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Camel - Mirage CD (album) cover




Symphonic Prog

4.40 | 2441 ratings

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Prog Reviewer
5 stars Camel - Mirage (1974)

Rather a Miracle!

This was one of my first vinyl records. At the time I had never realised it was considered a progressive masterpiece, my only point of reference was Iron Maiden. I came to like record because it has a lot of elements Iron Maiden didn't have as well as elements Iron Maiden did have. It had epics, hard rockin' parts and great musicianship. But this record also had these amazing compositions, these strange time signatures and inventive melodies. The speed of the record was also quite amazing for me at the time, for I didn't know about any progressive music from the seventies! Did they make such great music such a long time ago?

Nowadays I consider this to be a zenith of Camel's career. This is Camel most technical record and their fastest. The convincing Freefall with great rhythmic findings in the opening section and the drowsy vocals of Latimer and the solo's in the middle-section are all just great, except for the vocals, but they became part of the concept. Supertwister (an ode to the Dutch Supersister) is of course a song that couldn't be ruined, I'm a Dutchman myself. Mainly the flute on the strange time signature give a very interesting effect. Nimrodel and The Procession are both very warm progressive compositions with an 100% score. Such perfection! The Last part of the LOTR inspired epic The White Rider is a bit repetitive but has some nice psychedelic soloing of Latimer. On side two Earthrise is another magical achievement. While the opening section isn't that good in my opinion, from the point of the gentle melody of guitar and keys everything is blown into supremacy. I'm in love with this very melody! It's so lovely! The variation in the end is also a great detail. The up-tempo heavy middle section is very impressive and ends greatly with the gentle melody of the beginning. The Lady Fantasy epic is well known to most of us. It's many parts work very well and the ending section with the vocals of Latimer are sentimental.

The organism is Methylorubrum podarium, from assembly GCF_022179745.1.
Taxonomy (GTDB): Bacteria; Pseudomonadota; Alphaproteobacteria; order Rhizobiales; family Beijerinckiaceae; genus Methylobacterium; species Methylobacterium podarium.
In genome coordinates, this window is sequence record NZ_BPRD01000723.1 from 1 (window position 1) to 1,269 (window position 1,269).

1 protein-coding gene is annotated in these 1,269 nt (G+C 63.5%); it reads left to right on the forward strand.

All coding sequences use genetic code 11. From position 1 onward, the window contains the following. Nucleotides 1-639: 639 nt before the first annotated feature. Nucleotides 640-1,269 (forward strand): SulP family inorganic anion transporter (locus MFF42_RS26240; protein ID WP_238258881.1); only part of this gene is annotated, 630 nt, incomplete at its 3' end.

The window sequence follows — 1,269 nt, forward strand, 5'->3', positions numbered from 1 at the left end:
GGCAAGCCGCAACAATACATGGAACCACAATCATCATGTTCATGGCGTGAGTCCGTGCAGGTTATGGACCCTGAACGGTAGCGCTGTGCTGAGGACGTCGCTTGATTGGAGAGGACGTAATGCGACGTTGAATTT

Conclusion. Just get this, essential progressive listening for shure! This is truly a timeless document to proof the power of seventies prog. Five stars!

friso | 5/5 |


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